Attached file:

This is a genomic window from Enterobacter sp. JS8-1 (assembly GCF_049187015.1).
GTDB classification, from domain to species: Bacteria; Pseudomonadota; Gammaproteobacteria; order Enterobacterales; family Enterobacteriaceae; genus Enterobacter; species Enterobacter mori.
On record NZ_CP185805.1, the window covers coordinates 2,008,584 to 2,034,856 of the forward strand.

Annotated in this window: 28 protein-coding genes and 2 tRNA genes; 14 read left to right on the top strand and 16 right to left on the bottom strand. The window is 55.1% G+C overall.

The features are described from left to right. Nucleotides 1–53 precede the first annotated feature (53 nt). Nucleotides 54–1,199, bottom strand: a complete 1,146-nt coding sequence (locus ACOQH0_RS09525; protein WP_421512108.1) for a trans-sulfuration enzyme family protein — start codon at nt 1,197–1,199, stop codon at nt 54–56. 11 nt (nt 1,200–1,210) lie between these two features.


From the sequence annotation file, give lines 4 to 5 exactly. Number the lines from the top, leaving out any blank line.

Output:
Annotated in this window: 28 protein-coding genes and 2 tRNA genes; 14 read left to right on the top strand and 16 right to left on the bottom strand. The window is 55.1% G+C overall.

The features are described from left to right. Nucleotides 1–53 precede the first annotated feature (53 nt). Nucleotides 54–1,199, bottom strand: a complete 1,146-nt coding sequence (locus ACOQH0_RS09525; protein WP_421512108.1) for a trans-sulfuration enzyme family protein — start codon at nt 1,197–1,199, stop codon at nt 54–56. 11 nt (nt 1,200–1,210) lie between these two features.